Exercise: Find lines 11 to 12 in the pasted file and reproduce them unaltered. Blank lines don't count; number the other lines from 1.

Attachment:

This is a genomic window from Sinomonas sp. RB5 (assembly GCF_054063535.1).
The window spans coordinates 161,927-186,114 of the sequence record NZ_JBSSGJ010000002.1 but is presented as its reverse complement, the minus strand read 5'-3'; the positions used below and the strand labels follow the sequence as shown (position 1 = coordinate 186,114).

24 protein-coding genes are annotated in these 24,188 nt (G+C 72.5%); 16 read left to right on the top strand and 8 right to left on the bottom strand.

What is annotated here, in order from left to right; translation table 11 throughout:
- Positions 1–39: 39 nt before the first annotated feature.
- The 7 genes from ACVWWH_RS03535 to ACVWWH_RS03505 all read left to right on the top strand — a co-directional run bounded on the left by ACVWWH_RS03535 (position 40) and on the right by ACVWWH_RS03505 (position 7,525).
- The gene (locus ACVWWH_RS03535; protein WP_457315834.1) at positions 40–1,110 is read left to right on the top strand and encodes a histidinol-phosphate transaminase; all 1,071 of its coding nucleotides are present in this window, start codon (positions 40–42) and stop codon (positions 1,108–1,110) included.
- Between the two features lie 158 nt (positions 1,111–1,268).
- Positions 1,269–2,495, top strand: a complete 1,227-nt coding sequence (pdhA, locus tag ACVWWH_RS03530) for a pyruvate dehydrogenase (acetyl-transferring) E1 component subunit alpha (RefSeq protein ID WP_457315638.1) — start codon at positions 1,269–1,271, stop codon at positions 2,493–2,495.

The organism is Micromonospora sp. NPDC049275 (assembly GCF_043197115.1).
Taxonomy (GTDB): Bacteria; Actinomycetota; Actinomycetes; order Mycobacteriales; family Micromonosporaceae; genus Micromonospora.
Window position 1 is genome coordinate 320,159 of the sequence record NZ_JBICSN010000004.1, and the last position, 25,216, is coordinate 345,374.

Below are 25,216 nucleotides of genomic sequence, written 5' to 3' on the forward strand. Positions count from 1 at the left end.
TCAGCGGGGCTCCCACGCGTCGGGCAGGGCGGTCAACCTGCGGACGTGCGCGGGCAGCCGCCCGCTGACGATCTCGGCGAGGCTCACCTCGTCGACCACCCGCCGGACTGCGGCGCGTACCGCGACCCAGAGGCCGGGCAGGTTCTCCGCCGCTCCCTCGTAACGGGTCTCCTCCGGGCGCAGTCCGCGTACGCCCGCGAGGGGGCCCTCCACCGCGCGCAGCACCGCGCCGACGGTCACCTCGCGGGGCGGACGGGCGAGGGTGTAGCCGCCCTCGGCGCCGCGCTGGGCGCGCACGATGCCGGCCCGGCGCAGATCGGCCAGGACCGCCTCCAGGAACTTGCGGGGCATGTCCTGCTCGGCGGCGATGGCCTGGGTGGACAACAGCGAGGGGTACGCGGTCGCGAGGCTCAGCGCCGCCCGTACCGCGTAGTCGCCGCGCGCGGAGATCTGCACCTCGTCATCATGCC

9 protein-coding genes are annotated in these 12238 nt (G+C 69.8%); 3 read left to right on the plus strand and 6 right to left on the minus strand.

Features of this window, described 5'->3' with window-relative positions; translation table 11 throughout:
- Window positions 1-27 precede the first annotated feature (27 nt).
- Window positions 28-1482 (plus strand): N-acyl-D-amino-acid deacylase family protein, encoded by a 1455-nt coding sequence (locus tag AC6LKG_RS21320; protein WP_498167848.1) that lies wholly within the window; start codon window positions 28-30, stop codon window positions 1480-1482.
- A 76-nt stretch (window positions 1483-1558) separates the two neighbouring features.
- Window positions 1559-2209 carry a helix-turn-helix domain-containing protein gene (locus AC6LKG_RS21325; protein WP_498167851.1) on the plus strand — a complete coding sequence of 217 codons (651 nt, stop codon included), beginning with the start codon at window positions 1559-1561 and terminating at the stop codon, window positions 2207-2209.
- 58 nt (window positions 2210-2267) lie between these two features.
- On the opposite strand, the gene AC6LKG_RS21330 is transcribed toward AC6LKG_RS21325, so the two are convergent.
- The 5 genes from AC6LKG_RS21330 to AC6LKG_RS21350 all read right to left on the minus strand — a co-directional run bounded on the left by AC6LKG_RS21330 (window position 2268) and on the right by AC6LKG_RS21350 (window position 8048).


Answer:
Taxonomy (GTDB): Bacteria; Actinomycetota; Actinomycetes; order Mycobacteriales; family Micromonosporaceae; genus Micromonospora.
Window position 1 is genome coordinate 320,159 of the sequence record NZ_JBICSN010000004.1, and the last position, 25,216, is coordinate 345,374.